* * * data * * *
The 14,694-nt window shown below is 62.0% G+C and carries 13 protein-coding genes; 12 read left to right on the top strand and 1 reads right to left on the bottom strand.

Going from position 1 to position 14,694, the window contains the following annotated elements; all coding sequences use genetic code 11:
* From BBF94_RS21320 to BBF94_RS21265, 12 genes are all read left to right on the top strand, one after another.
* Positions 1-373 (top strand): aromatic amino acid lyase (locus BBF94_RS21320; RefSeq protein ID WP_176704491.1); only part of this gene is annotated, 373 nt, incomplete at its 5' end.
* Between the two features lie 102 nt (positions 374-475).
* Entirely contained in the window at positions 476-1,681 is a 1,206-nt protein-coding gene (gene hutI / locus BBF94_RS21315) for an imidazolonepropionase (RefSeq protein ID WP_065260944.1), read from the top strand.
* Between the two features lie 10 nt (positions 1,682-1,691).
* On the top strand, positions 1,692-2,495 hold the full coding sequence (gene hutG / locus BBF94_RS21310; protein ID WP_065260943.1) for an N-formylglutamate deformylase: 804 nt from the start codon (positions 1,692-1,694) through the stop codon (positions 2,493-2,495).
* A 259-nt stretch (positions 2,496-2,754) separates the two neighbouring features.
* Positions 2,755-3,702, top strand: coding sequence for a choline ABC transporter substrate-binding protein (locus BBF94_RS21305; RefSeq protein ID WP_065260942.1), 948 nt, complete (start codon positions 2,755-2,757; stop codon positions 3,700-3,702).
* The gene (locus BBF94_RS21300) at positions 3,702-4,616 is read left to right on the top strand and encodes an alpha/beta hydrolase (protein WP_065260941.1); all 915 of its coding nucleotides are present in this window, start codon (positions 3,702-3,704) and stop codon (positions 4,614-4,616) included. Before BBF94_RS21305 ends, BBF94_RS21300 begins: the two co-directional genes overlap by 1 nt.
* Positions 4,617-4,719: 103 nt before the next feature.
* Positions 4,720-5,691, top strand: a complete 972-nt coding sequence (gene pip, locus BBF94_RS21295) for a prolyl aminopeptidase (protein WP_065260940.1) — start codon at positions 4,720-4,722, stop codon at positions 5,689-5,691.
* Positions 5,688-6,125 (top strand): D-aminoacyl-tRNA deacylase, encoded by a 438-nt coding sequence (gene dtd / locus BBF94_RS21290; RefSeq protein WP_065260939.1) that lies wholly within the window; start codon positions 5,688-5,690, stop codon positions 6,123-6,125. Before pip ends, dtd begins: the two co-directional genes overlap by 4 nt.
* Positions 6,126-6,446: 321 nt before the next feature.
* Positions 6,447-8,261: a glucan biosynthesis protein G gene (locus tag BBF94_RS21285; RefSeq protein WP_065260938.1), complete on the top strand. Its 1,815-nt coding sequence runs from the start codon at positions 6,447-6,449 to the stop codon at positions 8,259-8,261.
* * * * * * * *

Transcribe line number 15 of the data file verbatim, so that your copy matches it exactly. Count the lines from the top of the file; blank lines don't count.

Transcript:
* Positions 6,126-6,446: 321 nt before the next feature.